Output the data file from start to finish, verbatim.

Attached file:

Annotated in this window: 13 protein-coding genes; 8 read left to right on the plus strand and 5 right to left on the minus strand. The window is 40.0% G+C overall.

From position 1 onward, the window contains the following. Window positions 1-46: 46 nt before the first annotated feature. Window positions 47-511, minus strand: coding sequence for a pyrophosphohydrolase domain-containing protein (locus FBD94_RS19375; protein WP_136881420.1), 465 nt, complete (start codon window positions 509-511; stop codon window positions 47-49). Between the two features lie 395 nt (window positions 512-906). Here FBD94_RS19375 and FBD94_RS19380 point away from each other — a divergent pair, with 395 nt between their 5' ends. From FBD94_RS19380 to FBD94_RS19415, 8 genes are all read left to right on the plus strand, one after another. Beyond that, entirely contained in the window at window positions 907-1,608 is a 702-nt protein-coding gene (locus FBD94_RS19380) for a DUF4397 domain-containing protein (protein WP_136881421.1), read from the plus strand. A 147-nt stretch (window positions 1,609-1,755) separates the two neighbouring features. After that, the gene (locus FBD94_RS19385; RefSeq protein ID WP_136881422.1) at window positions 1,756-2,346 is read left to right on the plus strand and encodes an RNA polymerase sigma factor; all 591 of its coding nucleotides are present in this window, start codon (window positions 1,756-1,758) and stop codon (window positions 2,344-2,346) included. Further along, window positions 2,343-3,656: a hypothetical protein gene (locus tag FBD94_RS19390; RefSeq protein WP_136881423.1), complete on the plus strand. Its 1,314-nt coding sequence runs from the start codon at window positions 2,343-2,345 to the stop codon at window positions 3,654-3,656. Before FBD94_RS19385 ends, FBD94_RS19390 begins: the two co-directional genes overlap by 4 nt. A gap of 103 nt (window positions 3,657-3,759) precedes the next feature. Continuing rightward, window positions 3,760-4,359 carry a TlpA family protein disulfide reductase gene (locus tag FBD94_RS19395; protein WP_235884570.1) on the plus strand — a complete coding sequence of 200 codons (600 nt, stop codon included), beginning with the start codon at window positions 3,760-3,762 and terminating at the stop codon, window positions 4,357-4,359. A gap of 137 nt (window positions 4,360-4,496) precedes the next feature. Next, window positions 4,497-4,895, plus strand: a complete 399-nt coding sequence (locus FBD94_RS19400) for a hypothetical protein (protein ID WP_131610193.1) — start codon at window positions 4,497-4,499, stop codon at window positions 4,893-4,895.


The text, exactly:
Annotated in this window: 13 protein-coding genes; 8 read left to right on the plus strand and 5 right to left on the minus strand. The window is 40.0% G+C overall.

From position 1 onward, the window contains the following. Window positions 1-46: 46 nt before the first annotated feature. Window positions 47-511, minus strand: coding sequence for a pyrophosphohydrolase domain-containing protein (locus FBD94_RS19375; protein WP_136881420.1), 465 nt, complete (start codon window positions 509-511; stop codon window positions 47-49). Between the two features lie 395 nt (window positions 512-906). Here FBD94_RS19375 and FBD94_RS19380 point away from each other — a divergent pair, with 395 nt between their 5' ends. From FBD94_RS19380 to FBD94_RS19415, 8 genes are all read left to right on the plus strand, one after another. Beyond that, entirely contained in the window at window positions 907-1,608 is a 702-nt protein-coding gene (locus FBD94_RS19380) for a DUF4397 domain-containing protein (protein WP_136881421.1), read from the plus strand. A 147-nt stretch (window positions 1,609-1,755) separates the two neighbouring features. After that, the gene (locus FBD94_RS19385; RefSeq protein ID WP_136881422.1) at window positions 1,756-2,346 is read left to right on the plus strand and encodes an RNA polymerase sigma factor; all 591 of its coding nucleotides are present in this window, start codon (window positions 1,756-1,758) and stop codon (window positions 2,344-2,346) included. Further along, window positions 2,343-3,656: a hypothetical protein gene (locus tag FBD94_RS19390; RefSeq protein WP_136881423.1), complete on the plus strand. Its 1,314-nt coding sequence runs from the start codon at window positions 2,343-2,345 to the stop codon at window positions 3,654-3,656. Before FBD94_RS19385 ends, FBD94_RS19390 begins: the two co-directional genes overlap by 4 nt. A gap of 103 nt (window positions 3,657-3,759) precedes the next feature. Continuing rightward, window positions 3,760-4,359 carry a TlpA family protein disulfide reductase gene (locus tag FBD94_RS19395; protein WP_235884570.1) on the plus strand — a complete coding sequence of 200 codons (600 nt, stop codon included), beginning with the start codon at window positions 3,760-3,762 and terminating at the stop codon, window positions 4,357-4,359. A gap of 137 nt (window positions 4,360-4,496) precedes the next feature. Next, window positions 4,497-4,895, plus strand: a complete 399-nt coding sequence (locus FBD94_RS19400) for a hypothetical protein (protein ID WP_131610193.1) — start codon at window positions 4,497-4,499, stop codon at window positions 4,893-4,895.